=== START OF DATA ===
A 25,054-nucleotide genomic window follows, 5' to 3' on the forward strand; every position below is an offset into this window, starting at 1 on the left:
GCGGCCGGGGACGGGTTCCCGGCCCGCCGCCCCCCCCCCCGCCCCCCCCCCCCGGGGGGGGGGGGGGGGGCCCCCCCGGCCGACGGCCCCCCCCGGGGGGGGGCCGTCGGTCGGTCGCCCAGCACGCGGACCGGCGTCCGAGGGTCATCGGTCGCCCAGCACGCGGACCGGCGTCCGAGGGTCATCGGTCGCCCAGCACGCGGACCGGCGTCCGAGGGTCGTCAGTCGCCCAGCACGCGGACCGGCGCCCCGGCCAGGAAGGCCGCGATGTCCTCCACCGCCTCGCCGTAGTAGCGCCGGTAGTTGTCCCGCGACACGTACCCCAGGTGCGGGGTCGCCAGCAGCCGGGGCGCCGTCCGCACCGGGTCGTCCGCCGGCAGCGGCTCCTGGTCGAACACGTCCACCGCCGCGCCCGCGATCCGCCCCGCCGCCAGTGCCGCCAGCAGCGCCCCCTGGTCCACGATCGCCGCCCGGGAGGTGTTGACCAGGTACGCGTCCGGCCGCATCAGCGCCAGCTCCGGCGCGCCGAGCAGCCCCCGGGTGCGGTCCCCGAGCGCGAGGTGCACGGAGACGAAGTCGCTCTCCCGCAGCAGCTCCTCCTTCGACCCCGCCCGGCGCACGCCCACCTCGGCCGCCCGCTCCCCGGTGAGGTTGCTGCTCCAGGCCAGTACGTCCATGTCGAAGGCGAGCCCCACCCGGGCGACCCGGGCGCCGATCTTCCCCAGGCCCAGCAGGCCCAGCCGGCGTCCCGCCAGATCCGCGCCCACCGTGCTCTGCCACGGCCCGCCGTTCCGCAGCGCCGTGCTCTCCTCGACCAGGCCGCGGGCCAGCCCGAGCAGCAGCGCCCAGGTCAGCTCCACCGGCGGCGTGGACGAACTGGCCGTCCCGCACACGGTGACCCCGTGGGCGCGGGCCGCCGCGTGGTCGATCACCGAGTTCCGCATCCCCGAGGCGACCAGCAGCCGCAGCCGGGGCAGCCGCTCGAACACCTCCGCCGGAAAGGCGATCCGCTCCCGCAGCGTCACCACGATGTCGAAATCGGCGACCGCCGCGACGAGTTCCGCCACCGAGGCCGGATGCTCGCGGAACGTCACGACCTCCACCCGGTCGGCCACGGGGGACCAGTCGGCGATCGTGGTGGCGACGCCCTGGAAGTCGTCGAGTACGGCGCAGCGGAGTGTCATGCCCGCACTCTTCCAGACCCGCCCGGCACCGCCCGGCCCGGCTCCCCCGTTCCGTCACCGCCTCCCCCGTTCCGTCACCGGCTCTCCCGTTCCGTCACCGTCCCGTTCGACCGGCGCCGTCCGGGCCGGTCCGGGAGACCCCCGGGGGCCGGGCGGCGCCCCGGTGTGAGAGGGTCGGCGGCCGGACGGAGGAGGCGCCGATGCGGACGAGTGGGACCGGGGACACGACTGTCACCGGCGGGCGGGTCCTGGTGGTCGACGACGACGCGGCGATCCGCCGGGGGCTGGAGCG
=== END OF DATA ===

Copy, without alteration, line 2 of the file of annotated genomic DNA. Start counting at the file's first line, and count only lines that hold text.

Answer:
GCGGCCGGGGACGGGTTCCCGGCCCGCCGCCCCCCCCCCCGCCCCCCCCCCCCGGGGGGGGGGGGGGGGGCCCCCCCGGCCGACGGCCCCCCCCGGGGGGGGGCCGTCGGTCGGTCGCCCAGCACGCGGACCGGCGTCCGAGGGTCATCGGTCGCCCAGCACGCGGACCGGCGTCCGAGGGTCATCGGTCGCCCAGCACGCGGACCGGCGTCCGAGGGTCGTCAGTCGCCCAGCACGCGGACCGGCGCCCCGGCCAGGAAGGCCGCGATGTCCTCCACCGCCTCGCCGTAGTAGCGCCGGTAGTTGTCCCGCGACACGTACCCCAGGTGCGGGGTCGCCAGCAGCCGGGGCGCCGTCCGCACCGGGTCGTCCGCCGGCAGCGGCTCCTGGTCGAACACGTCCACCGCCGCGCCCGCGATCCGCCCCGCCGCCAGTGCCGCCAGCAGCGCCCCCTGGTCCACGATCGCCGCCCGGGAGGTGTTGACCAGGTACGCGTCCGGCCGCATCAGCGCCAGCTCCGGCGCGCCGAGCAGCCCCCGGGTGCGGTCCCCGAGCGCGAGGTGCACGGAGACGAAGTCGCTCTCCCGCAGCAGCTCCTCCTTCGACCCCGCCCGGCGCACGCCCACCTCGGCCGCCCGCTCCCCGGTGAGGTTGCTGCTCCAGGCCAGTACGTCCATGTCGAAGGCGAGCCCCACCCGGGCGACCCGGGCGCCGATCTTCCCCAGGCCCAGCAGGCCCAGCCGGCGTCCCGCCAGATCCGCGCCCACCGTGCTCTGCCACGGCCCGCCGTTCCGCAGCGCCGTGCTCTCCTCGACCAGGCCGCGGGCCAGCCCGAGCAGCAGCGCCCAGGTCAGCTCCACCGGCGGCGTGGACGAACTGGCCGTCCCGCACACGGTGACCCCGTGGGCGCGGGCCGCCGCGTGGTCGATCACCGAGTTCCGCATCCCCGAGGCGACCAGCAGCCGCAGCCGGGGCAGCCGCTCGAACACCTCCGCCGGAAAGGCGATCCGCTCCCGCAGCGTCACCACGATGTCGAAATCGGCGACCGCCGCGACGAGTTCCGCCACCGAGGCCGGATGCTCGCGGAACGTCACGACCTCCACCCGGTCGGCCACGGGGGACCAGTCGGCGATCGTGGTGGCGACGCCCTGGAAGTCGTCGAGTACGGCGCAGCGGAGTGTCATGCCCGCACTCTTCCAGACCCGCCCGGCACCGCCCGGCCCGGCTCCCCCGTTCCGTCACCGCCTCCCCCGTTCCGTCACCGGCTCTCCCGTTCCGTCACCGTCCCGTTCGACCGGCGCCGTCCGGGCCGGTCCGGGAGACCCCCGGGGGCCGGGCGGCGCCCCGGTGTGAGAGGGTCGGCGGCCGGACGGAGGAGGCGCCGATGCGGACGAGTGGGACCGGGGACACGACTGTCACCGGCGGGCGGGTCCTGGTGGTCGACGACGACGCGGCGATCCGCCGGGGGCTGGAGCG